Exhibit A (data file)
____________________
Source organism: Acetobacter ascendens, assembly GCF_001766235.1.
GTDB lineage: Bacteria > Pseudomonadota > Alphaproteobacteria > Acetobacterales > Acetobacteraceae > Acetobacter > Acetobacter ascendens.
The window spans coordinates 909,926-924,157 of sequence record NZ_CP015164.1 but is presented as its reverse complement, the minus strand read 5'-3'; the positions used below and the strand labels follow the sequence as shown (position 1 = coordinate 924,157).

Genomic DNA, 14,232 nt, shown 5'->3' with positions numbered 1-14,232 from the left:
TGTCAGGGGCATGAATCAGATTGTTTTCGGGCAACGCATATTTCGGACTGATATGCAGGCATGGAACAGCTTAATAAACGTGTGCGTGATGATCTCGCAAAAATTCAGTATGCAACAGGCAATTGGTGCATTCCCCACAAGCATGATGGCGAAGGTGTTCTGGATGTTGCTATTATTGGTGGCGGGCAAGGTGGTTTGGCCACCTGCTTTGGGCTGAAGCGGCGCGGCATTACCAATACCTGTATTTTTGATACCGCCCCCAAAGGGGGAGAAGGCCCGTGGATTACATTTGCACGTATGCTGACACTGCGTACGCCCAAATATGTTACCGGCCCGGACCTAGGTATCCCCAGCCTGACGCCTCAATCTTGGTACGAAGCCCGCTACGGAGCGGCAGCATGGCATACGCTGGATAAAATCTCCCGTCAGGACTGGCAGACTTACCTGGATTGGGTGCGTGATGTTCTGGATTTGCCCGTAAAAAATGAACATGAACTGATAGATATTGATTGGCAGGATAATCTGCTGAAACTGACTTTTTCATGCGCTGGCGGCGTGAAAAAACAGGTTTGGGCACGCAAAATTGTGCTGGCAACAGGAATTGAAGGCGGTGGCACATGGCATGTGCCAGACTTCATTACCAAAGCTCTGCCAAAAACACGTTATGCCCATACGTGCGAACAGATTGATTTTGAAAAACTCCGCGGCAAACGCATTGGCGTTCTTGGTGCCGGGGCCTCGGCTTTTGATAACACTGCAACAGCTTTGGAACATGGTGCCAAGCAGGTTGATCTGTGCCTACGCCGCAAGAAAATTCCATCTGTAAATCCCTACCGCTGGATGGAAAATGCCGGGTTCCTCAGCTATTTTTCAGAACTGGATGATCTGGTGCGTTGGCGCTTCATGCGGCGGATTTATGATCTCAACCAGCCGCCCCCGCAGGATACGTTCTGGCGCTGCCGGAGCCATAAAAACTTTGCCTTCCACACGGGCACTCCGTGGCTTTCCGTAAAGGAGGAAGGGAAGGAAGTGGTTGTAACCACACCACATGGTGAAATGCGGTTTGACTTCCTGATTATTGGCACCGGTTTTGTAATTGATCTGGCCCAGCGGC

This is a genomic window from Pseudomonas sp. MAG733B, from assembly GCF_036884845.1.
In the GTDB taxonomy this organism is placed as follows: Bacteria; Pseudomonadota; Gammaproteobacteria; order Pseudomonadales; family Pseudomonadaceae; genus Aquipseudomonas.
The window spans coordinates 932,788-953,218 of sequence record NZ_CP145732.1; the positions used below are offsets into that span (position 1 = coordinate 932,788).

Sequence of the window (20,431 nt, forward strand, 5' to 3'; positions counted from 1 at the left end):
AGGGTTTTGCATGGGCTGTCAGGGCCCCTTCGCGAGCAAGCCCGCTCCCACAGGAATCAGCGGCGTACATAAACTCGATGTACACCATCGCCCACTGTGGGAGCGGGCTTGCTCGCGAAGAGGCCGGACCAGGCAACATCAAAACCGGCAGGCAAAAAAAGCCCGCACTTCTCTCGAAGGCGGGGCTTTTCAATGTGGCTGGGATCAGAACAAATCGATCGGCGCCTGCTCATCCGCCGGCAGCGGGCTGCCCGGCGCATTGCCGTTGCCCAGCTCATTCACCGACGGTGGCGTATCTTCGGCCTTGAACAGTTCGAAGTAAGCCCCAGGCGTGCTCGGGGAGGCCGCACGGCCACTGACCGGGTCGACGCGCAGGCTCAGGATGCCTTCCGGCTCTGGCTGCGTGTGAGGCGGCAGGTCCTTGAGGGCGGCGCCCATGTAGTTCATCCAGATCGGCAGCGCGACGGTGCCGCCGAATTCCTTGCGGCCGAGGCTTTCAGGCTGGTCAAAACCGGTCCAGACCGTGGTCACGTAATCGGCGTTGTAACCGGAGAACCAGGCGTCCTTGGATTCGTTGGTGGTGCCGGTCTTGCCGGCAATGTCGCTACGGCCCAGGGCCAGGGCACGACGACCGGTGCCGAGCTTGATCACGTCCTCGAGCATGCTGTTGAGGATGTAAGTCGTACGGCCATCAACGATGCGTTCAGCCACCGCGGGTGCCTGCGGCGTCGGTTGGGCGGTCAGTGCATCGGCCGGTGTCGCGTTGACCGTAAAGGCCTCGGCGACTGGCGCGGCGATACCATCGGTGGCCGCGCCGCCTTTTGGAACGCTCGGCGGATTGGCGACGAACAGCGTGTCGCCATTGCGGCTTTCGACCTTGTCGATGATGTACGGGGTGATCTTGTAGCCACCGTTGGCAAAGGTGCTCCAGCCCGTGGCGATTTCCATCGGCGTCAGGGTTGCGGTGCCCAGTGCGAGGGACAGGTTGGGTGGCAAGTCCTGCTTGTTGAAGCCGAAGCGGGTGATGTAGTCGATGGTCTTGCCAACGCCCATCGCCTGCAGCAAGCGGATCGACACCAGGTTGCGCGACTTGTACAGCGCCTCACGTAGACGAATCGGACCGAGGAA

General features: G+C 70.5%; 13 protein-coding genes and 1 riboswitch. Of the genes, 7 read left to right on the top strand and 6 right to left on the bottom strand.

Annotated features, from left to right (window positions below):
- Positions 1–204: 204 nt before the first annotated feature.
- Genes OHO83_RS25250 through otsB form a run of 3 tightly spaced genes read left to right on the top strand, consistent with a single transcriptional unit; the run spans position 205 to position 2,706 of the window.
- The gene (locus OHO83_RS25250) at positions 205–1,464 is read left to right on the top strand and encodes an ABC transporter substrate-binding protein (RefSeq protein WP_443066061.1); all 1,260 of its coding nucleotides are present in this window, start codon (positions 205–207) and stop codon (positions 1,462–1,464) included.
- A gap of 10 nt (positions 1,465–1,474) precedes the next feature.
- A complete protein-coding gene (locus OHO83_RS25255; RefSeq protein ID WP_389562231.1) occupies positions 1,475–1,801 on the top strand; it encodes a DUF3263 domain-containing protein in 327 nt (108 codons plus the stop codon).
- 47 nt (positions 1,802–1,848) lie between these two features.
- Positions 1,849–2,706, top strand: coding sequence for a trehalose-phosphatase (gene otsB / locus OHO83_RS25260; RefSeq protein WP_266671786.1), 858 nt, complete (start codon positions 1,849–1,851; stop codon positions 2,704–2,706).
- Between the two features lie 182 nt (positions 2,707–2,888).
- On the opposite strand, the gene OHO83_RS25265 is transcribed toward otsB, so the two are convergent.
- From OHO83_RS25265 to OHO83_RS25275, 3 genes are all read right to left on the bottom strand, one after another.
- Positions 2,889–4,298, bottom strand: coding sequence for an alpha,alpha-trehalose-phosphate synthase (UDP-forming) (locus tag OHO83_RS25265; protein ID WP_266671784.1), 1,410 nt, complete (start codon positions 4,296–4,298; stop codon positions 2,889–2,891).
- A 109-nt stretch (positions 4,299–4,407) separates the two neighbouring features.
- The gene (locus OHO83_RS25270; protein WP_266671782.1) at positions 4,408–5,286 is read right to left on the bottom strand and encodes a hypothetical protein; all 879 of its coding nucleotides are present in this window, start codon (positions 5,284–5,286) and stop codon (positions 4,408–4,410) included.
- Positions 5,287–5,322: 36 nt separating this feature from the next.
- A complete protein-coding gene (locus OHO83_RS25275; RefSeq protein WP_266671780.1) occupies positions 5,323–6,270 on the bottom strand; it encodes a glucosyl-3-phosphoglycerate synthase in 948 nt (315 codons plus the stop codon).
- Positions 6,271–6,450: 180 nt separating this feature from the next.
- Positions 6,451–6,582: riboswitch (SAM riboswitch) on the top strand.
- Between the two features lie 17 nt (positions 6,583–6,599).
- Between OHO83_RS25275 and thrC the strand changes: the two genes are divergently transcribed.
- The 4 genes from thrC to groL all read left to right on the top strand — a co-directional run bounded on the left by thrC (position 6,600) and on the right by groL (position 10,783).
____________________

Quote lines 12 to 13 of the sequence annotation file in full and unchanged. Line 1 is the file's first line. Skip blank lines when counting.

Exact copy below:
Annotated features, from left to right (window positions below):
- Positions 1–204: 204 nt before the first annotated feature.